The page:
SIA is seeking to delist Tiger and take it private, having launched an offer for the remaining 44 per cent or so that it does not already hold. The group believes the move will accelerate Tiger's turnaround and give it a better shot at long-term growth, while at the same time, strengthening the entire SIA group and the Singapore hub.

All this comes as Scoot and Tiger appear to be making progress in the trek to profitability. For Q2FY15/16, Scoot slashed its operating losses to S$2 million, from S$19 million a year ago. Meanwhile, Tiger is stemming the bleed, thanks to its restructuring efforts which included pulling the plug on loss-making ventures overseas and cutting capacity at home.

Mr Goh does not rule out an eventual merger of the two low-cost units, though he reckons it makes sense for the two carriers to operate as separate entities for now. "That (merger) is something we will evaluate when the time comes."

Not that it's ignoring its premium airline business either. To stay ahead, SIA is making hefty investments into new fuel-efficient aircraft, refurbishing lounges as well as introducing next-generation cabin products and premium economy seats.

Come 2016, SIA will start taking delivery of the Airbus A350s, dubbed a game-changer. In 2017, SIA will receive five A380s that it has on order, with all new Business seats and Suites cabins. And by 2018, the medium-range Boeing 787-10s on order will start to come in, as will the seven A350 Ultra Long Range (ULRs) for which SIA is the launch customer. The latter will enable SIA to restart non-stop flights - which it axed it 2013 - to New York and Los Angeles as well as one more as-yet-unnamed US city.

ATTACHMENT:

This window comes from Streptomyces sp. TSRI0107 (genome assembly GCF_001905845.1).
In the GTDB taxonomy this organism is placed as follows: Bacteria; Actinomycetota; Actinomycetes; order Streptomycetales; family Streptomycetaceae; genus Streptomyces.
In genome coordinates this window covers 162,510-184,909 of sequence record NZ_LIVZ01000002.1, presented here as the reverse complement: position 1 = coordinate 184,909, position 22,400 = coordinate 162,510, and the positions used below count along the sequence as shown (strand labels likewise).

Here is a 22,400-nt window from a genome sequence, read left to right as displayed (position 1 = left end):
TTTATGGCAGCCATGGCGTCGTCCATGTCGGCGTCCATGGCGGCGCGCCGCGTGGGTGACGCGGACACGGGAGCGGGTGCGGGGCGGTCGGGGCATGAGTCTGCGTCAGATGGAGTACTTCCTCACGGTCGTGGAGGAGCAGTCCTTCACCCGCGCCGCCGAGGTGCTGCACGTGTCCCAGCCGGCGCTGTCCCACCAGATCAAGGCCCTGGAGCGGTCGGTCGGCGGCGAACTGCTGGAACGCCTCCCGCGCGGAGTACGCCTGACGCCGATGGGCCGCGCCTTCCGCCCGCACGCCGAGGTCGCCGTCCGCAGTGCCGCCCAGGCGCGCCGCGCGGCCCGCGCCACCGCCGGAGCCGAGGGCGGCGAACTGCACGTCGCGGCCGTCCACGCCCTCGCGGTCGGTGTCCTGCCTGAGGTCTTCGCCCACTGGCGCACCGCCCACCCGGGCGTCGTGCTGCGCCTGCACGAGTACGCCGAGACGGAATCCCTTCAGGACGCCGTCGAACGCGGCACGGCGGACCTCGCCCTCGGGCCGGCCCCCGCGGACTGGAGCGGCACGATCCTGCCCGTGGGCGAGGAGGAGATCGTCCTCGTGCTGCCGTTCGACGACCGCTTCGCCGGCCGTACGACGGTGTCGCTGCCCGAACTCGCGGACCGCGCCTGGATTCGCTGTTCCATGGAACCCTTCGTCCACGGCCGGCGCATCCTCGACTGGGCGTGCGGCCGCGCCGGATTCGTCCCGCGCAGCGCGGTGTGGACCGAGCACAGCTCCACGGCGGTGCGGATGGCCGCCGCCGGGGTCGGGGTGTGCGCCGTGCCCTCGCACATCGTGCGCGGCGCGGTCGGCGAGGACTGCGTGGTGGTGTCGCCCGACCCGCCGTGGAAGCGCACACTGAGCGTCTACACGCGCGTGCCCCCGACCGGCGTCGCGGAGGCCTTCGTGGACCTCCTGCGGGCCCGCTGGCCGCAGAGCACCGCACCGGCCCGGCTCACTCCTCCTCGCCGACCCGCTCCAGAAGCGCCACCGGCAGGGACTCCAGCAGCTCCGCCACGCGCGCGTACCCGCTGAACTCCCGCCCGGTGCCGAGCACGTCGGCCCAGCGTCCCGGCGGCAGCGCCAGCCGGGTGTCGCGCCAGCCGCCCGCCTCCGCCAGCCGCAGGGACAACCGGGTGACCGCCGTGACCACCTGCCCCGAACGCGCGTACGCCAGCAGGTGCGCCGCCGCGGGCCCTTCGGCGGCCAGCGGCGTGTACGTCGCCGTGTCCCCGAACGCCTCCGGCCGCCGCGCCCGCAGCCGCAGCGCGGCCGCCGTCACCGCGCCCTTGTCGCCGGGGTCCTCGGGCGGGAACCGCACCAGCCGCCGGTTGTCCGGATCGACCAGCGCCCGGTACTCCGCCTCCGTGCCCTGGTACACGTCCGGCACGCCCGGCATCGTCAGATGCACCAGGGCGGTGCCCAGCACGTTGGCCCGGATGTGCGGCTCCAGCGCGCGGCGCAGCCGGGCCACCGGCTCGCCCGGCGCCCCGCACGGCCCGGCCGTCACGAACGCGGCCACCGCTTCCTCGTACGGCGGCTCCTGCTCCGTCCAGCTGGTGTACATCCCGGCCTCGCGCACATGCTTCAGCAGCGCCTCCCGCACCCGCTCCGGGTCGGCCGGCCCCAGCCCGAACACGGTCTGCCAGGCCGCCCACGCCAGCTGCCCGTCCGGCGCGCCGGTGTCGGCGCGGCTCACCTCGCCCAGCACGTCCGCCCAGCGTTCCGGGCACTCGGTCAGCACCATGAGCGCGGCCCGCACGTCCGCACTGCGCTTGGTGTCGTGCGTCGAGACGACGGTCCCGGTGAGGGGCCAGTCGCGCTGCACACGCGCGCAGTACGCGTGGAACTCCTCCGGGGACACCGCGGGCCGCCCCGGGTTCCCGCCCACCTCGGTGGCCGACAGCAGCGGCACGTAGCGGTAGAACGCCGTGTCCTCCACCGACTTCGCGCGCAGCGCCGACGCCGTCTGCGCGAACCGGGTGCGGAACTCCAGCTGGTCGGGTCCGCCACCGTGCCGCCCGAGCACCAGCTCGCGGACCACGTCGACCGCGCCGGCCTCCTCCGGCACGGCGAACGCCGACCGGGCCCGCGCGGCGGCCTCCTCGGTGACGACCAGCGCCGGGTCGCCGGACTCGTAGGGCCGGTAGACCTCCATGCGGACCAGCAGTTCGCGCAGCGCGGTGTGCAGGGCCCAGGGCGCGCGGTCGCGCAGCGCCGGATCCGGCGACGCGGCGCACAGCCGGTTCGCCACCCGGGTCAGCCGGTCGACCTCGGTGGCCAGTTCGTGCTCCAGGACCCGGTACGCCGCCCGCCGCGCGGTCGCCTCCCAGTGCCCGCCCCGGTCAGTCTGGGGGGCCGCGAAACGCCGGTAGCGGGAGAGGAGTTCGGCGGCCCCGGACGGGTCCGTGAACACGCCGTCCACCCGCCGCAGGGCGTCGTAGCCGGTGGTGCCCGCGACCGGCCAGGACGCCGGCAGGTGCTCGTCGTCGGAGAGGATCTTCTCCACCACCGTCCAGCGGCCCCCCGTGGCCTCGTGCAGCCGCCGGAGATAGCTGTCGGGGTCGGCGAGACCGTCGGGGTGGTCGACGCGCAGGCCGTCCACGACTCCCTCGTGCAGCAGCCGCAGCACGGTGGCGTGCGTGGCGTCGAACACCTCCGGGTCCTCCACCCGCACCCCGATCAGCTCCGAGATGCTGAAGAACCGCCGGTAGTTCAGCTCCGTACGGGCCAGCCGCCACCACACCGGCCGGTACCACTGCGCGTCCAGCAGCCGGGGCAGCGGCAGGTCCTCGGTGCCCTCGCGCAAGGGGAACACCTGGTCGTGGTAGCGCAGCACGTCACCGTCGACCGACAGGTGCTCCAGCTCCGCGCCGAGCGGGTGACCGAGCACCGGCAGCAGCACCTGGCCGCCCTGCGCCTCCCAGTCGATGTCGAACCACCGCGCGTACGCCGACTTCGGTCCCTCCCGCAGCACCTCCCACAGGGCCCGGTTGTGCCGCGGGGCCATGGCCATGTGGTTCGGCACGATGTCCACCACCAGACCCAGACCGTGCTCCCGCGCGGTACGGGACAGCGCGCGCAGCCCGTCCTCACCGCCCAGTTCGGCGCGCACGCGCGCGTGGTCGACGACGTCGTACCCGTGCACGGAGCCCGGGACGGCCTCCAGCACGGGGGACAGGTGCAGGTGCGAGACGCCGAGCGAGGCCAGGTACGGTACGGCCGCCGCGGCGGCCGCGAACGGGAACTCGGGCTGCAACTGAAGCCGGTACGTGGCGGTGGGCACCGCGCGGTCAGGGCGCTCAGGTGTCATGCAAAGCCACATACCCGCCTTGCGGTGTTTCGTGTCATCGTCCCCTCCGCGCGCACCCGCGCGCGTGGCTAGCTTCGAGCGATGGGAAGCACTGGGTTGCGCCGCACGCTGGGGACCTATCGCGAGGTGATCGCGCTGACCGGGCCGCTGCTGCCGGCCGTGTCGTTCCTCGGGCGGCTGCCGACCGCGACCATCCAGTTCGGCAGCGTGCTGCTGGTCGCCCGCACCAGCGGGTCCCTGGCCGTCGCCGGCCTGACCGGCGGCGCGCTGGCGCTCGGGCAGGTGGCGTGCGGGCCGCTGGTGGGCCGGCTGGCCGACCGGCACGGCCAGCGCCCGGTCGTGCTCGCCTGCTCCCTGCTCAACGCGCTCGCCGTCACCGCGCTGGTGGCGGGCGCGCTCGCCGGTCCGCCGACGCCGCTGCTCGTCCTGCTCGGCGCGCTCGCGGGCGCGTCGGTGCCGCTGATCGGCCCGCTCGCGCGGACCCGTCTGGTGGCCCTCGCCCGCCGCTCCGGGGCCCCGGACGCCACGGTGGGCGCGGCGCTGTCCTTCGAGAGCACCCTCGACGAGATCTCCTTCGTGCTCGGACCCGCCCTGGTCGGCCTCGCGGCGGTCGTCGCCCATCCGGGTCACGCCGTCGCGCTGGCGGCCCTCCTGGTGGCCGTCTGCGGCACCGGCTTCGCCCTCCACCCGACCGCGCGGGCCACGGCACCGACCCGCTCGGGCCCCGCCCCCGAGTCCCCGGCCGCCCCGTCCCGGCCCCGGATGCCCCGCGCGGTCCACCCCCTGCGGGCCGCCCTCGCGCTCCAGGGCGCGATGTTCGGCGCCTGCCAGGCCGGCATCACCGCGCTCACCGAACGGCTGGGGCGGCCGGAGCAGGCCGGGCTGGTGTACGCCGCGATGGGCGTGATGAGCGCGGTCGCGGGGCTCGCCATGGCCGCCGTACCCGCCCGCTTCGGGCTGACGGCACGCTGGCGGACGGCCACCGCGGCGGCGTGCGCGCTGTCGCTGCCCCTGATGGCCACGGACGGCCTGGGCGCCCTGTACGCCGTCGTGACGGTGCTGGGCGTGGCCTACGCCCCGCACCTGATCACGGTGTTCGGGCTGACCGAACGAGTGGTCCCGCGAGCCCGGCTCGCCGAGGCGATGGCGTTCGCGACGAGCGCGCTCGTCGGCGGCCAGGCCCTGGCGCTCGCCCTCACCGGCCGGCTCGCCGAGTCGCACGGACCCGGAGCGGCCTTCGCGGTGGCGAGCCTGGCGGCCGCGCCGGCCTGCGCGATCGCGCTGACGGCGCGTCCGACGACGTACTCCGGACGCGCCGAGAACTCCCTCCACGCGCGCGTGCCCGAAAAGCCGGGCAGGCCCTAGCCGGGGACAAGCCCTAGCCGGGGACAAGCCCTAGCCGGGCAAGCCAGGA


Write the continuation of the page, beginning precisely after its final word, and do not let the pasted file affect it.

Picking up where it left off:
At a time when the Gulf carriers have been ramping up market share in Europe, Mr Goh reckons SIA's new A350-900s will give it more options to meet the competition head-on. "The A350s allow us to offer direct flights to secondary points in Europe because it's cost effective and much more fuel efficient," he says, adding that the 253-seater aircraft would be easier to fill than a bigger plane. "(Passengers) can go non-stop. We'll be able to capture the most premium segment of that traffic between those two points."

In short, this is a better proposition than one-stop services via Doha, Dubai, Abu Dhabi or London. SIA has already earmarked Amsterdam and Dusseldorf as the first of its A350s arrive from January onwards.

While SIA's various initiatives are now humming along in different stages of progress, he admits there have been bumps along the way. One of the most noticeable is the rocky start for NokScoot.